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RE: PT bm to Shearwall

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Will,
Your are smart to be afraid of restraint cracks in PT. Creep and shrinkage will impart an incredible force, and break almost any connection. It may be too late to effect major changes, but all lateral forces should be resisted with shear walls or other lateral force resisting system located near the center of the structure. This allows the floor to creep and shrink toward the center, and your imposed lateral forces are resisted by shear walls that remain in tact. Keep in mind that creep shortening may be greater than shrinkage.

Specifically to address your questions:
1. I don't know what your exact layout is, but you could cast columns integrally into the wall to maintain the integrity of the shear wall, and you could design your column to beam connection as simple and allow for differential movement.

2. You can design a beam pocket with the beam on a bearing pad, and allow sufficient space around the beam to accommodate differential lateral movement.

If you have not discussed this with an experienced PT contractor, you should. Tell him your concerns and he will probably have a more effective solution.

Regards,
Harold Sprague


From: "Will H" <haynewp(--nospam--at)hotmail.com>
Reply-To: <seaint(--nospam--at)seaint.org>
To: seaint(--nospam--at)seaint.org
Subject: PT bm to Shearwall
Date: Fri, 30 Jul 2004 13:53:17 -0400

I have a 7 story parking garage with a shearwall along the ramp. The ramp has a 60 degree bend about mid way up. My shearwall is along this ramp at the interior.

I was planning on making the connection from the PT beams with a corbel (perpendicular to wall) and along the slab parallel to the shearwall with corbels due my fear of restraint cracks in the slab. For a long thick wall like this, I have been told this is the best way to avoid restraint cracks. I am going to require a welded angle from the slab to the wall (about 4' o.c.) at the last stages of the project to transfer the lateral shear, in hopes that most of the shrinkage will be gone by then.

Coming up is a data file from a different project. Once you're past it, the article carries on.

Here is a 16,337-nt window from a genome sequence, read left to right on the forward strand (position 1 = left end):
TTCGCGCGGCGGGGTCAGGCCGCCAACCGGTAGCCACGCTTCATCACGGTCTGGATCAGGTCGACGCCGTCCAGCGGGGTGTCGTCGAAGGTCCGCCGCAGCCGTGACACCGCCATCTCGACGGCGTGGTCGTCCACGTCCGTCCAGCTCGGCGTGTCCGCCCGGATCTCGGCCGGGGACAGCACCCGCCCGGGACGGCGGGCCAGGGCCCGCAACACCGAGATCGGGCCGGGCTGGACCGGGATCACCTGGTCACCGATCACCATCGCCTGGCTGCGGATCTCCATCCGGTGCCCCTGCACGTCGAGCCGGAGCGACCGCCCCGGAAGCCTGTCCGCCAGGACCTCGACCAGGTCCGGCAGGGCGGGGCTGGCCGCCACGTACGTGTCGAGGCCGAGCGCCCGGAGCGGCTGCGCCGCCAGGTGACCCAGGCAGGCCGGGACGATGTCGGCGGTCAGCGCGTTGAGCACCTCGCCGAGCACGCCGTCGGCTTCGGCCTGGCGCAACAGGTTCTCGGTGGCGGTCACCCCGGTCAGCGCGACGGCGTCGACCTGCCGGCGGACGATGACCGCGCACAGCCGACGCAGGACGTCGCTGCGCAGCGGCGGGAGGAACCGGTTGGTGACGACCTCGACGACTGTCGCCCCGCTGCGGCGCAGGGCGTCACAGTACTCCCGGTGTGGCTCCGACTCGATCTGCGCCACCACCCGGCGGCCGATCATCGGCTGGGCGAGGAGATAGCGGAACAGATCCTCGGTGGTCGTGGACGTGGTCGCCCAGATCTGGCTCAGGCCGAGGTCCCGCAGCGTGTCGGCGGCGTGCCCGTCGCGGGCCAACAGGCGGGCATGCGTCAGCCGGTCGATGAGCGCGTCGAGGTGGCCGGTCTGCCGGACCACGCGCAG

Anyway, along the first part of this ramp before it bends, there is hardly any opposing moment from the opposite side of the wall to counteract the moment from the ramp beams resting on the corbel.

1) I thought about not using the corbels in this area and putting columns in the wall with a movement joint on either side of the column, but then my shearwall is broken up into a couple of smaller segments instead of one 53' long piece. I really need this strip of shear wall for it's lateral component in one direction.

2) I considered placing the beams on the wall itself to get the eccentricity to a minimum. This way my wall stays intact and the moment is manageable. However, I am worried about restraint from the beam pocket not allowing the beam to shrink.

Any suggestions please?


Will


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